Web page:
Schizophrenia is a severe mental disorder that inspires individuals to interpret reality abnormally. According to McCutcheon et al. (2020), approximately 20 million people experience schizophrenia globally and live disoriented lives. As Elyn Saks and Cecilia McGough say in their presentations, schizophrenia is characterized by several symptoms, including hallucinations, distorted thinking and emotions, delusions, and disorganized speech, among other abnormal behaviors (McGough, 2017; Saks, 2012). Unfortunately, some people stay without seeking medical care for fear of isolation or stigmatization for long periods because other individuals perceive them as insane. For instance, in the video, Gerald is reluctant to remain under the doctor’s care alone and prefers to live with her mother. I believe that the irrational connection of schizophrenia with insanity leads to the severity of the disorder among many patients. Indeed, people with schizophrenia require early treatment to control the symptoms before developing serious complications, like those witnessed in Gerald’s video.
There is a possibility of full recovery from schizophrenia with early and proper medications. As Saks and McGough say in their presentations, people with schizophrenia need assistance from their family members due to the lack of awareness that their challenges originate from mental illness (McGough, 2017; Saks, 2012). This help is essential to ensure that they receive treatment early because schizophrenia treatment using psychosocial support and medicines has proved effective in the recent past. Consequently, the most significant factors to increase the likelihood of attaining full recovery and functional life, as McGough and Saks, are timely treatment, supportive family, and recovery-oriented psychosocial interventions. Instead of using force to hospitalize people with schizophrenia against their will, it is essential to help them understand and embrace their conditions, thus assisting them to envision the dire need for treatment (McCutcheon et al., 2020). Finally, agreeing to McGough, the federal government and other global stakeholders should carry out intensive research on schizophrenia and establish supporting organizations that protect patients from stigma and support their medical processes.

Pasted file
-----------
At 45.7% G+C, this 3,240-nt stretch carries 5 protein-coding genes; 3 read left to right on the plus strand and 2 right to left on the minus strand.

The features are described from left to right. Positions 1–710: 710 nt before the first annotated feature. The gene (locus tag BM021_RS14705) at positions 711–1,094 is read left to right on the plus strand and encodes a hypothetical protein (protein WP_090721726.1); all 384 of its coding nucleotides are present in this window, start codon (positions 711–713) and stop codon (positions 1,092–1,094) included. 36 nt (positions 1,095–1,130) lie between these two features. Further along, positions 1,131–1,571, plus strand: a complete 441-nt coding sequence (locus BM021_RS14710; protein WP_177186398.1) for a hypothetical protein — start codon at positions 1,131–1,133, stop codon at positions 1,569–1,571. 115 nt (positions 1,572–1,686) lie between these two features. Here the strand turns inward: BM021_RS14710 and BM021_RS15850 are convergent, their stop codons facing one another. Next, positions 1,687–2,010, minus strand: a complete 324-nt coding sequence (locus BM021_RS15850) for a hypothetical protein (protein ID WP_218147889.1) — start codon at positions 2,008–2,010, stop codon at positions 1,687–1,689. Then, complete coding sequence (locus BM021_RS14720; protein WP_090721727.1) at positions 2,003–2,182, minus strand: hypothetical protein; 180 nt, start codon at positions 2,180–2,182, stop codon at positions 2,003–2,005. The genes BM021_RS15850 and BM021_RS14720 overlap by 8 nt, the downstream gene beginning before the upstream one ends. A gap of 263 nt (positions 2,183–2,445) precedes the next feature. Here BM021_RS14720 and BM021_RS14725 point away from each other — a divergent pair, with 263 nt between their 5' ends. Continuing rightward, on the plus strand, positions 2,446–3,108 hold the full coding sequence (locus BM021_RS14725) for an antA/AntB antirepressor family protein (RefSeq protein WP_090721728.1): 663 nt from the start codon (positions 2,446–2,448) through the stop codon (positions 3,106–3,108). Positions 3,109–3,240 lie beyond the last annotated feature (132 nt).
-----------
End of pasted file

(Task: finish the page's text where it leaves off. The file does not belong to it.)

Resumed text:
McCutcheon, R. A., Marques, T. R., & Howes, O. D. (2020). Schizophrenia: An overview. JAMA Psychiatry, 77(2), 201-210. Web.
McGough, C. (2017). I am not a monster: Schizophrenia [Video]. YouTube.
Saks, E. (2012). A tale of mental illness [Video]. YouTube.